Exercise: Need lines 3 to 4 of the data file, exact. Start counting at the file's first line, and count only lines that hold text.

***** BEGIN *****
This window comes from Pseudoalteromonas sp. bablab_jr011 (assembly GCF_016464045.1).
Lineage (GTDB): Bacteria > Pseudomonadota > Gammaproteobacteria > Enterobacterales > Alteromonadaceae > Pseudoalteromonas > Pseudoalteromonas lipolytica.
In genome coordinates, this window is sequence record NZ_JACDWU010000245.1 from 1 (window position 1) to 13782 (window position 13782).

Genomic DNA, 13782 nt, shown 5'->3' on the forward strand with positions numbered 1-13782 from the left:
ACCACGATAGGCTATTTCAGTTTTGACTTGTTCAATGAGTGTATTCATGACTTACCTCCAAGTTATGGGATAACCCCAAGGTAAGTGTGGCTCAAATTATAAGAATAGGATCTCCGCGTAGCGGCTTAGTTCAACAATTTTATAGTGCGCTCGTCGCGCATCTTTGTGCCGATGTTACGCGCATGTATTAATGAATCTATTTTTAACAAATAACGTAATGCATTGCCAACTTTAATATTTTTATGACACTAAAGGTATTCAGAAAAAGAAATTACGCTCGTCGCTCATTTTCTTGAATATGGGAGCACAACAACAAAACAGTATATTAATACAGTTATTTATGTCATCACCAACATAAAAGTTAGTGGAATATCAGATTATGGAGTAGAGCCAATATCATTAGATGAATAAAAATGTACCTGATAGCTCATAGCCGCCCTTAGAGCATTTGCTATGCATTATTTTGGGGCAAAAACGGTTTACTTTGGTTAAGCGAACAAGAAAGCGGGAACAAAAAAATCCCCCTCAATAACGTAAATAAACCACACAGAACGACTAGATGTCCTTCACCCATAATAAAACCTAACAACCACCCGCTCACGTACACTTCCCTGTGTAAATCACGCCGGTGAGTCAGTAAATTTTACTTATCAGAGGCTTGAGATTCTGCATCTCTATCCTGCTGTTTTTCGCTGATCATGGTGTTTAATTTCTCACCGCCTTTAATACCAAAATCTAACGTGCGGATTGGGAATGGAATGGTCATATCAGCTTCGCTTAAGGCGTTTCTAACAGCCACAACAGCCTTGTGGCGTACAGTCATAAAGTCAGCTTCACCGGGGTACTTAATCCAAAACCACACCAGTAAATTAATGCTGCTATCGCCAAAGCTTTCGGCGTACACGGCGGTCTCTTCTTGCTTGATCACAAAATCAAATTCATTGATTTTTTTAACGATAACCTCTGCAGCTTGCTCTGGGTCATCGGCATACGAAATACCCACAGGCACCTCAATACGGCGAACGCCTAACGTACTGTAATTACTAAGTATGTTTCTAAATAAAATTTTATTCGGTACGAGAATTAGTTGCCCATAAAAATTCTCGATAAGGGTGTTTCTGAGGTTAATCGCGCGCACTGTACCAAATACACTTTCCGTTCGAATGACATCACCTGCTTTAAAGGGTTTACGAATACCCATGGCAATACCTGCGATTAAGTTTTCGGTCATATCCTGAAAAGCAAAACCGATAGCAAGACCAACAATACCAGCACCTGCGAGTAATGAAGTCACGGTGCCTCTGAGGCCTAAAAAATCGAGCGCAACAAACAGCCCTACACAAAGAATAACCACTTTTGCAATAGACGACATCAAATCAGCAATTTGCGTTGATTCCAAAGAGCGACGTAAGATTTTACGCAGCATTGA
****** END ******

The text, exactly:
In genome coordinates, this window is sequence record NZ_JACDWU010000245.1 from 1 (window position 1) to 13782 (window position 13782).

Genomic DNA, 13782 nt, shown 5'->3' on the forward strand with positions numbered 1-13782 from the left: